The Fires of Justice

Come Holy Spirit,  fill the hearts of your faithful
and kindle in us the fire of your love.
Send forth your Spirit and renew the face of the earth.

This is Pentecost Sunday 2020. While the Christian community remains living and active, deployed in the world to tend to those in need, Covid-19 forced us to live the entire Easter season in a liturgical lock-down, bereft of all the usual ways of gathering, praying and worshiping. That has been surreal and painful. For those who have had the courage to be open to newness and discovery, and who enjoy the privilege of online access, there have been gems of new ways to connect and pray across time and space. It will be a long time before we settle into a new normal, whatever that will be. And the Holy Spirit can and will guide us into a new and fresh witness in the world.

The traditional Pentecost prayer cited above leads me to reflect on the power of fire as God’s agent of communication and transformation.

There are at least two types of fire operating in the world. The one we implore today — kindle in us the fire of your love — is God’s own purifying and transforming fire of love and compassion, the fire of prophetic vision and zeal, the fire of justice and peace. And God knows how much we need this divine fire in the hearts of all people of good will.

But there’s another fire ablaze in the world today. I’m sure that fire has always burnt somewhere, but our modern media bring it into our living rooms at dazzling speed and upsets our little comfy worlds. This is the destructive fire of fury and outrage over the suffering of God’s people, the fire of oppression and violence, the fire of injustice and exploitation, and yes, the fire of racism and discrimination. This Pentecost weekend, these fires of outrage are ablaze in US cities all over the country, burst into flame by the police killing of yet another innocent, unarmed black man, a killing captured on camera in chilling detail.

The uprisings of black people against the structural injustice and racism has reached yet another tipping point. This is real fire, physical fire in setting ablaze police cruisers and buildings, physical/emotional fire in sobbing hearts filled with lifetimes of humiliation and oppression. This fire is a desperate attempt, a last resort, of needing to be heard. Our God of justice and love lives in the hearts of those who are disadvantaged and even killed for no reason. When their lives are crushed by power and white privilege, and their voices silenced, their spirits lower themselves into violence because there is no other way left to cry out for justice and peace. Not acceptable, but stop and think — it is understandable.

Just think of a time when you reached a boiling point of despair and frustration, a time when your heart was broken and weighed down with grief just too many times. At such times, what did you do? We either turn our anger and grief inward, destroying ourselves through depression, addiction or even suicide, or we turn it outward and lash out at others in destructive ways. Now multiply this by a entire people. Do you get it? The Holy Book tells us that God hears the cry of His people (Exodus 3:7) But do we?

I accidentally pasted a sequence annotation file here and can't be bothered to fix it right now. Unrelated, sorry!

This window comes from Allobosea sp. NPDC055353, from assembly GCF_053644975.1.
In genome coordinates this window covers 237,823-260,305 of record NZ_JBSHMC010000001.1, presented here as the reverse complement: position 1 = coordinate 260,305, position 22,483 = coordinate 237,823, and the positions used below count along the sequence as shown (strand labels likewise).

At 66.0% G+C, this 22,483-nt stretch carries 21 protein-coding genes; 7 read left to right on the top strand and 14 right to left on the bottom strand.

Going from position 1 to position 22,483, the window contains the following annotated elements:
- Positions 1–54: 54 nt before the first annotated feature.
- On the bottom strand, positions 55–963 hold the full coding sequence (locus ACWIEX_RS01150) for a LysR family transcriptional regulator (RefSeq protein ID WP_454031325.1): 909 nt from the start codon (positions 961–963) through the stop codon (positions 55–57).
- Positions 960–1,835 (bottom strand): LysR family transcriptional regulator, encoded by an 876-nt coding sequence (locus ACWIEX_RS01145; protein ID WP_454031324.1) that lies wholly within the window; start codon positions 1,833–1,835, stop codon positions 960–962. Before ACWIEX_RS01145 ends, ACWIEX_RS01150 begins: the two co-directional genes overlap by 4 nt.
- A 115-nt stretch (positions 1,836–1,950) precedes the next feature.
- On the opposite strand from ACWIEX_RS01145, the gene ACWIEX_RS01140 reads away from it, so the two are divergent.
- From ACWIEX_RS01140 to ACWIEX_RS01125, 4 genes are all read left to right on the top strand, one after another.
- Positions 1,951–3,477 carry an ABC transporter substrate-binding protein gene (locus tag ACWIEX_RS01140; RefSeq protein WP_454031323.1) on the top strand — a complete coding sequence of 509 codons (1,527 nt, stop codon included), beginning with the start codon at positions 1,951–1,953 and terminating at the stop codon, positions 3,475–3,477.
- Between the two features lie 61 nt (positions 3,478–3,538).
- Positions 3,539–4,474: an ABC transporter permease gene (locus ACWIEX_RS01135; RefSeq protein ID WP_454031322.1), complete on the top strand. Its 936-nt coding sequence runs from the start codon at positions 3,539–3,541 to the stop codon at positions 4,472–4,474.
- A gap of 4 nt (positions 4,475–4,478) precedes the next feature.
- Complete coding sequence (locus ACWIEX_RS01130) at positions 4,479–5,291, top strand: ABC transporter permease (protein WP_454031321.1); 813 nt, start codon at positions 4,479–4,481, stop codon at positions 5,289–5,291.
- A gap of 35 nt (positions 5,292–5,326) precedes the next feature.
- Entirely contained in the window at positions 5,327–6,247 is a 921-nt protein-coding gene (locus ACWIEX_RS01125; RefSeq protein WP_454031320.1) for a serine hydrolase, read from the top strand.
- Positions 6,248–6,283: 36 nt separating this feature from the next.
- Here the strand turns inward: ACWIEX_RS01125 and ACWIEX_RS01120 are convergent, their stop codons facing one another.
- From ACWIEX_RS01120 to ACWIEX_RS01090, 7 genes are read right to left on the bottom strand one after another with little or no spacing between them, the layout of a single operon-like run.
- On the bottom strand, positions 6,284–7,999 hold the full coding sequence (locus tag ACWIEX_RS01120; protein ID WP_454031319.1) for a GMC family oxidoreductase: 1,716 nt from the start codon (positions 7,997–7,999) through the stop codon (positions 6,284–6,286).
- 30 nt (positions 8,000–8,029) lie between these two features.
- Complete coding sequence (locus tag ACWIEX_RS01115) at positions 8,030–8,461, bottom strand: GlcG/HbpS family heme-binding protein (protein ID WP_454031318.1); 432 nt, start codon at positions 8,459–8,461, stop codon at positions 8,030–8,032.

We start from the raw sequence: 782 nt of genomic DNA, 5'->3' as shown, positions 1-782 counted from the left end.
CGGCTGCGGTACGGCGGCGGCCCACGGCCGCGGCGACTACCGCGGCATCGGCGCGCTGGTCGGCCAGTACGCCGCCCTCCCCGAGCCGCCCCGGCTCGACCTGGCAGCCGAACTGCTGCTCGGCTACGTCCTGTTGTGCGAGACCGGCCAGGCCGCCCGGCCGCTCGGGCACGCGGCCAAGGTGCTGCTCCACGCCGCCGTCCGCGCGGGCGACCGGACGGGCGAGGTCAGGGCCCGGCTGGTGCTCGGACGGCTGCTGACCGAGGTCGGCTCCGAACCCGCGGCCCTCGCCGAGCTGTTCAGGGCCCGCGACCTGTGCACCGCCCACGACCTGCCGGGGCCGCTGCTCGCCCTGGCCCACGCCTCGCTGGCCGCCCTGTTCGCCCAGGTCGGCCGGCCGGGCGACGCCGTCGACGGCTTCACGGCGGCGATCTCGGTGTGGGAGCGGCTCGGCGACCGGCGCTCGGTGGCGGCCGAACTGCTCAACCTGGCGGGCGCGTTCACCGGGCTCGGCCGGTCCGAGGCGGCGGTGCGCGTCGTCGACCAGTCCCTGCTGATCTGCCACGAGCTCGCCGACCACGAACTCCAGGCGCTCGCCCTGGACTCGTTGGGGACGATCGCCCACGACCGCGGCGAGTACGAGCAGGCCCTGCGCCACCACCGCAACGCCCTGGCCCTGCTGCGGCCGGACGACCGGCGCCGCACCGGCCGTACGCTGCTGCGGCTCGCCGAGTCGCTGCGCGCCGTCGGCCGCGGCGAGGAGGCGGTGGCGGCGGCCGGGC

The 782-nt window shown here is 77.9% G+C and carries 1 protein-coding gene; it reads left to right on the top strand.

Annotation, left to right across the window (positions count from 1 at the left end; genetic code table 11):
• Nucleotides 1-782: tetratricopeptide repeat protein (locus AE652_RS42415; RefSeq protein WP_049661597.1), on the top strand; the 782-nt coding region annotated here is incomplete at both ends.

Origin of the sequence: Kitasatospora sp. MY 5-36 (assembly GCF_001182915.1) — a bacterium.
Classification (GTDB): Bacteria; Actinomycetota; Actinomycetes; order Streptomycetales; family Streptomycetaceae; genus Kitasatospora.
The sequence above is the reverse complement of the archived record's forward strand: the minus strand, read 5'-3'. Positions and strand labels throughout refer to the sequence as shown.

When our economic and social structures fail to uphold and foster the divine image in people of colour, resorting to violence becomes the lowest expression of the need to have collective pain of racism and oppression heard and recognized. Back in 1953, Rev. Dr. Martin Luther King said the following: I think America must see that riots do not develop out of thin air. In the final analysis, the riot is the language of the unheard. What is it that America has failed to hear? In a sense, our nation’s summers of riots are caused by our winter’s delay to bring justice.

The fires of justice must burn in the hearts of all who implore the Holy Spirit today, or else we are not worth being called Christian. With the boldness of Peter on that first Pentecost Day, we are to preach God’s fire of justice with our lives — remember, only use words if you must. Do we recognize the white privilege we enjoy at the expense of sisters and brothers who will never know opportunity and ambition, peace and joy, simply because of the colour of their skin? Do we use the privilege we take for granted to debunk prejudice and racist comments in our neighbours and relatives, friends and co-workers? Begin to connect the dots: our own racist attitudes and treatment of people of colour give rise to the violence and uprising of hearts and lives that have been crushed for far too long. So stop the destructive fires of hatred and spite. In the US it’s black people who bear the burden of dehumanizing policies and structures. In our own great country of Canada it’s primarily, but not exclusively, our Indigenous peoples who bear these burdens. Think about that, and repent. That’s what Peter preached on that fiery Pentecost when the Holy Spirit came down upon the disciples — repent (Acts 2:36–41).